By: Angel Jennings

Citing environmental and health concerns, a panel of Los Angeles lawmakers Monday threw their support behind a citywide ban on growing genetically modified crops.

The ban would be "largely symbolic," said Councilman Mitch O'Farrell, who co-authored the proposal, because there's limited agriculture in the city. But it would send a "clear signal that in Los Angeles we want to return to GMO-free food," he said in an interview.

The proposal by O'Farrell and Councilman Paul Koretz seeks to ban the sale and planting of genetically modified crop seeds, in addition to the sale of genetically modified fruit trees and plants. A City Council committee agreed to draft an ordinance imposing the ban. The full council will consider the matter Tuesday. 

Genetically modified organisms, known as GMOs, are plants or animals whose genetic material has been altered. Unlike crops grown through selective breeding to be bigger or firmer, the DNA of GMOs has been altered in a laboratory. 

Opponents of GMOs say they pose a threat to biodiversity and may be unsafe for consumption.

Gladys Limon, a staff attorney with Communities for a Better Environment, said some GMOs are altered to be resistant to pesticides, which allows larger amounts of pesticides to be sprayed on crops. That has "direct and even deadly effect on human health," she said.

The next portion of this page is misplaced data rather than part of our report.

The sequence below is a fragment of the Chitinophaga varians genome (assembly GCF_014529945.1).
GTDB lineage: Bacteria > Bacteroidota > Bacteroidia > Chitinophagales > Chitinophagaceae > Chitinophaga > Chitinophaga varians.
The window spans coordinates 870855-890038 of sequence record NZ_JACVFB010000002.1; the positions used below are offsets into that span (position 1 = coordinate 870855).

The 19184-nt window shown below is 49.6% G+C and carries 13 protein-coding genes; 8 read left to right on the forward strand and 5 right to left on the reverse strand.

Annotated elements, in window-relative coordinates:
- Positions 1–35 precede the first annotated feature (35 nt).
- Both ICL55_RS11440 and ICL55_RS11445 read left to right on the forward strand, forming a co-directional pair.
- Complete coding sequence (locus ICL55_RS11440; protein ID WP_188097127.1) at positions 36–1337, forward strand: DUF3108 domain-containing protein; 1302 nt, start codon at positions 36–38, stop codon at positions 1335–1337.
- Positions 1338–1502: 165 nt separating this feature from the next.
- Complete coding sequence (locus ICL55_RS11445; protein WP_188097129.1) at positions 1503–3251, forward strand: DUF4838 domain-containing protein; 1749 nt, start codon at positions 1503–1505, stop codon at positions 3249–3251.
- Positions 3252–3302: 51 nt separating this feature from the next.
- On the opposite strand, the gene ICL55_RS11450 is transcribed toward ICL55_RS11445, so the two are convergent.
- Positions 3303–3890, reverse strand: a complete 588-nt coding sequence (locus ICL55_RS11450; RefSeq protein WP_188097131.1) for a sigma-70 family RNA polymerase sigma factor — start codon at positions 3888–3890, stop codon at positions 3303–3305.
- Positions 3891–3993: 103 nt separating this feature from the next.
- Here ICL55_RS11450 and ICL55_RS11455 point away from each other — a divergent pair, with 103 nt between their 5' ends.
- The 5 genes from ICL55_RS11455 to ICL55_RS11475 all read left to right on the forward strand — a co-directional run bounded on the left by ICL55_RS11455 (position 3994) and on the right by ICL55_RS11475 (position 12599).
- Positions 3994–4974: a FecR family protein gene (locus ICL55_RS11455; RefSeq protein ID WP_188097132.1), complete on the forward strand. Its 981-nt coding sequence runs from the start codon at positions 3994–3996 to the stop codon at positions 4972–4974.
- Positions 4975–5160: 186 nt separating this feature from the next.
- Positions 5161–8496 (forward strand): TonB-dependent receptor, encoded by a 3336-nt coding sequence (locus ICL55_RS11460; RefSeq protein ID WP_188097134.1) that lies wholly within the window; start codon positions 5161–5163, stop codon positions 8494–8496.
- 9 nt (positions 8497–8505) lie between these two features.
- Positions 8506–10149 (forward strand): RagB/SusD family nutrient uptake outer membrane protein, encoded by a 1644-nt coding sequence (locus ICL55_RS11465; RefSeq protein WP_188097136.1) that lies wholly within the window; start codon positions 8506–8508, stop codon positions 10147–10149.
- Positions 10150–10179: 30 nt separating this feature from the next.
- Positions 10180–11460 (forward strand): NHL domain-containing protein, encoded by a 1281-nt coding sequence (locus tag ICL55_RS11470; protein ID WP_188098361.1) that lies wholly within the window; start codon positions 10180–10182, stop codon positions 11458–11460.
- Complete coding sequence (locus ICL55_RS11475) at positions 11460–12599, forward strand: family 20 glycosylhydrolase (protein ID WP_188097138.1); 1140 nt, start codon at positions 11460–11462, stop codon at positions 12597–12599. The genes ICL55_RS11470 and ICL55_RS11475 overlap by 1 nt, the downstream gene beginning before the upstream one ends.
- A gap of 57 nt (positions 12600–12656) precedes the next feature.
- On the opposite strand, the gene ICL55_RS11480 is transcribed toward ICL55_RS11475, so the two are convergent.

Vermont lawmakers recently enacted a requirement that GMO foods be labeled. Oregon voters will consider a similar measure in November. 

In 2012, an unsuccessful California ballot measure sought to require labeling of GMO foods. Supporters of the L.A. ban note 52% of Los Angeles County voters supported Proposition 37. Nearly 50 community organizations, business owners and city residents submitted letters to city lawmakers supporting the ban.

No one at Monday's meeting spoke against the city's proposed ban. Opponents of GMO regulations say that genetically modified crops are no different from those that farmers have been selectively breeding for centuries, and they pose no added health risk. They also say that genetically modifying organisms increases their yield and hardiness, and has the potential to alleviate food shortages around the world.

O'Farrell said the ban is important because urban farming is becoming more popular in the region. Two L.A. councilmen introduced a motion this month that calls for landowners to receive tax breaks for turning empty lots into urban farms.

Originally Published: LA Times